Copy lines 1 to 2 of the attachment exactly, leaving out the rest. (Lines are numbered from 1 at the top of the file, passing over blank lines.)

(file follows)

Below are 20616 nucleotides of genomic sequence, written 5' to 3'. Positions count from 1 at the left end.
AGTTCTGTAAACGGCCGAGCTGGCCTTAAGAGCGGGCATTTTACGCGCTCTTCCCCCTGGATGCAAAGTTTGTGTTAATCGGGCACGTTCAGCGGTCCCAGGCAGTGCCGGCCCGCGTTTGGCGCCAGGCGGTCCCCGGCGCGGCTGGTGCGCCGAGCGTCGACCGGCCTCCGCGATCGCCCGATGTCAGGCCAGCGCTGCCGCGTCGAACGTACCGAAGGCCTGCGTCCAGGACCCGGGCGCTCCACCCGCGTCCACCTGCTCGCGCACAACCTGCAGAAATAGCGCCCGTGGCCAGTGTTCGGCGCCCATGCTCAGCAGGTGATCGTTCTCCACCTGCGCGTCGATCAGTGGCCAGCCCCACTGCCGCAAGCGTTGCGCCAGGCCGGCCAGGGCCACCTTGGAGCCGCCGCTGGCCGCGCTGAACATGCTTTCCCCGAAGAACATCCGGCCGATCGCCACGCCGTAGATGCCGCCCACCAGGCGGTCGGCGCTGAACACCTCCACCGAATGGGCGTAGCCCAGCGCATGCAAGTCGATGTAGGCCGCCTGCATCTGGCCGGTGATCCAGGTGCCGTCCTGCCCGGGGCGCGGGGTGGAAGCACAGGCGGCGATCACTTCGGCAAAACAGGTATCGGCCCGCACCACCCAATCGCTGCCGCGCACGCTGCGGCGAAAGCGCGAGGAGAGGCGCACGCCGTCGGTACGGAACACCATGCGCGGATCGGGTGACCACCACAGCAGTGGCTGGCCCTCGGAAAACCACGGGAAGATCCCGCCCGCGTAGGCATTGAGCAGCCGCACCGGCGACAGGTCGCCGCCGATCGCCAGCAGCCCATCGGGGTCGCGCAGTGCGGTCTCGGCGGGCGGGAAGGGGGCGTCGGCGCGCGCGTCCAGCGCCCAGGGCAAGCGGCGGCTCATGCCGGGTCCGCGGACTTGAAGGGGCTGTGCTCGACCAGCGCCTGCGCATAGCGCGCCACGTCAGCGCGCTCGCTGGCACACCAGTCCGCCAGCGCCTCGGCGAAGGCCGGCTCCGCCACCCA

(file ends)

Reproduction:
Below are 20616 nucleotides of genomic sequence, written 5' to 3'. Positions count from 1 at the left end.
AGTTCTGTAAACGGCCGAGCTGGCCTTAAGAGCGGGCATTTTACGCGCTCTTCCCCCTGGATGCAAAGTTTGTGTTAATCGGGCACGTTCAGCGGTCCCAGGCAGTGCCGGCCCGCGTTTGGCGCCAGGCGGTCCCCGGCGCGGCTGGTGCGCCGAGCGTCGACCGGCCTCCGCGATCGCCCGATGTCAGGCCAGCGCTGCCGCGTCGAACGTACCGAAGGCCTGCGTCCAGGACCCGGGCGCTCCACCCGCGTCCACCTGCTCGCGCACAACCTGCAGAAATAGCGCCCGTGGCCAGTGTTCGGCGCCCATGCTCAGCAGGTGATCGTTCTCCACCTGCGCGTCGATCAGTGGCCAGCCCCACTGCCGCAAGCGTTGCGCCAGGCCGGCCAGGGCCACCTTGGAGCCGCCGCTGGCCGCGCTGAACATGCTTTCCCCGAAGAACATCCGGCCGATCGCCACGCCGTAGATGCCGCCCACCAGGCGGTCGGCGCTGAACACCTCCACCGAATGGGCGTAGCCCAGCGCATGCAAGTCGATGTAGGCCGCCTGCATCTGGCCGGTGATCCAGGTGCCGTCCTGCCCGGGGCGCGGGGTGGAAGCACAGGCGGCGATCACTTCGGCAAAACAGGTATCGGCCCGCACCACCCAATCGCTGCCGCGCACGCTGCGGCGAAAGCGCGAGGAGAGGCGCACGCCGTCGGTACGGAACACCATGCGCGGATCGGGTGACCACCACAGCAGTGGCTGGCCCTCGGAAAACCACGGGAAGATCCCGCCCGCGTAGGCATTGAGCAGCCGCACCGGCGACAGGTCGCCGCCGATCGCCAGCAGCCCATCGGGGTCGCGCAGTGCGGTCTCGGCGGGCGGGAAGGGGGCGTCGGCGCGCGCGTCCAGCGCCCAGGGCAAGCGGCGGCTCATGCCGGGTCCGCGGACTTGAAGGGGCTGTGCTCGACCAGCGCCTGCGCATAGCGCGCCACGTCAGCGCGCTCGCTGGCACACCAGTCCGCCAGCGCCTCGGCGAAGGCCGGCTCCGCCACCCA